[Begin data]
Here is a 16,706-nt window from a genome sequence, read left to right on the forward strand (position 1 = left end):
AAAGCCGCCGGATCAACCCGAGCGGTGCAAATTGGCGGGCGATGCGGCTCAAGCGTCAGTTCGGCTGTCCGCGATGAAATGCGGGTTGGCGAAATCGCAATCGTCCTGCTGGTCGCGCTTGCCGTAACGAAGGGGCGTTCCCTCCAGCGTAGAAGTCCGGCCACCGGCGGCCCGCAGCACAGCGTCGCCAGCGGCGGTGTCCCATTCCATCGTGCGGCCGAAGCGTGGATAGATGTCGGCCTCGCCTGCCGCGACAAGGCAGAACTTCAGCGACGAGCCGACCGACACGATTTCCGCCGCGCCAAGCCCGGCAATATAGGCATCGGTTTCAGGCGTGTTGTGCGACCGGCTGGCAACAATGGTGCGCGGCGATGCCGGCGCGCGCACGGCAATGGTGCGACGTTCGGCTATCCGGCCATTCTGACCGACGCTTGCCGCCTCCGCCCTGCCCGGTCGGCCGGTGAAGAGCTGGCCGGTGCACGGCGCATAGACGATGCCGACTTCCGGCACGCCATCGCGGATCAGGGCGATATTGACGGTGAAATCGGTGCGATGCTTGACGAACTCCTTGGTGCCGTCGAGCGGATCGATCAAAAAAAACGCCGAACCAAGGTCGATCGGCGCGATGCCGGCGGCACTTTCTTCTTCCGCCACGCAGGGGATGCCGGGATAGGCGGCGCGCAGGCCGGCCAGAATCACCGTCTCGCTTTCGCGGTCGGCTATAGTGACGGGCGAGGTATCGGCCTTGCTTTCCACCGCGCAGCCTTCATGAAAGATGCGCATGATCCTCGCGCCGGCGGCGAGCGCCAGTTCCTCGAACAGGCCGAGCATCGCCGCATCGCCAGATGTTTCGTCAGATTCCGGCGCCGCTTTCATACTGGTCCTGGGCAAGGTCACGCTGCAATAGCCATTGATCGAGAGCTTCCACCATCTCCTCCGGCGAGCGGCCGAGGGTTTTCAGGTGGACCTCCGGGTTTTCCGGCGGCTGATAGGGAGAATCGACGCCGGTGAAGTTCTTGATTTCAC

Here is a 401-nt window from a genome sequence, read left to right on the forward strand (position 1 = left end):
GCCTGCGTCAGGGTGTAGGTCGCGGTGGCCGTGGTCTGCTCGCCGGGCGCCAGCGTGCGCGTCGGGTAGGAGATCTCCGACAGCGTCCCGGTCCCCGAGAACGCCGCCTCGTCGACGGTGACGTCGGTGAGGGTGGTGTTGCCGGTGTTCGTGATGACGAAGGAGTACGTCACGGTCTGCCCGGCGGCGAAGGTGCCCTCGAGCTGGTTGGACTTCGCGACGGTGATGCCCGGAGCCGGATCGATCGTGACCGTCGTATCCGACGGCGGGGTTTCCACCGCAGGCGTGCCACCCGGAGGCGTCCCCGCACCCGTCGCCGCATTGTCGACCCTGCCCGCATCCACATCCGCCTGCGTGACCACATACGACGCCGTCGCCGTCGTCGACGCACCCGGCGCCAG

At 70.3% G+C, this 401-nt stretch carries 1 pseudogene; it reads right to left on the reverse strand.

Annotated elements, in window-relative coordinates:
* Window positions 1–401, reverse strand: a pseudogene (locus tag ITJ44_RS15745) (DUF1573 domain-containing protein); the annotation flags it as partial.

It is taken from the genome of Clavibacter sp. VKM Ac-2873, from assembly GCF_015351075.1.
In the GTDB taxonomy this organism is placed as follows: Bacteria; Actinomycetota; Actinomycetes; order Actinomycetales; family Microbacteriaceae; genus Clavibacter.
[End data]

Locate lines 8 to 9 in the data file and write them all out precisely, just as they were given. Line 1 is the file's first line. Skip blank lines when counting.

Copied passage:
It is taken from the genome of Clavibacter sp. VKM Ac-2873, from assembly GCF_015351075.1.
In the GTDB taxonomy this organism is placed as follows: Bacteria; Actinomycetota; Actinomycetes; order Actinomycetales; family Microbacteriaceae; genus Clavibacter.